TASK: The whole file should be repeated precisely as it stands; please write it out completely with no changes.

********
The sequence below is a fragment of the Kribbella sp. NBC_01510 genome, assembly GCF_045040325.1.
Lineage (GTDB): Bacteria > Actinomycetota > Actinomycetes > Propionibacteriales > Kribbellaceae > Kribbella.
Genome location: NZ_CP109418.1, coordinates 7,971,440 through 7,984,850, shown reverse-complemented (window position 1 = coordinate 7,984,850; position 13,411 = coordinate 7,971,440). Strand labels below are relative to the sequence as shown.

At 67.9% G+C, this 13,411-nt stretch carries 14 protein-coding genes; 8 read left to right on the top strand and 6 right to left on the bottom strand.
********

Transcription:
The sequence below is a fragment of the Kribbella sp. NBC_01510 genome, assembly GCF_045040325.1.
Lineage (GTDB): Bacteria > Actinomycetota > Actinomycetes > Propionibacteriales > Kribbellaceae > Kribbella.
Genome location: NZ_CP109418.1, coordinates 7,971,440 through 7,984,850, shown reverse-complemented (window position 1 = coordinate 7,984,850; position 13,411 = coordinate 7,971,440). Strand labels below are relative to the sequence as shown.

At 67.9% G+C, this 13,411-nt stretch carries 14 protein-coding genes; 8 read left to right on the top strand and 6 right to left on the bottom strand.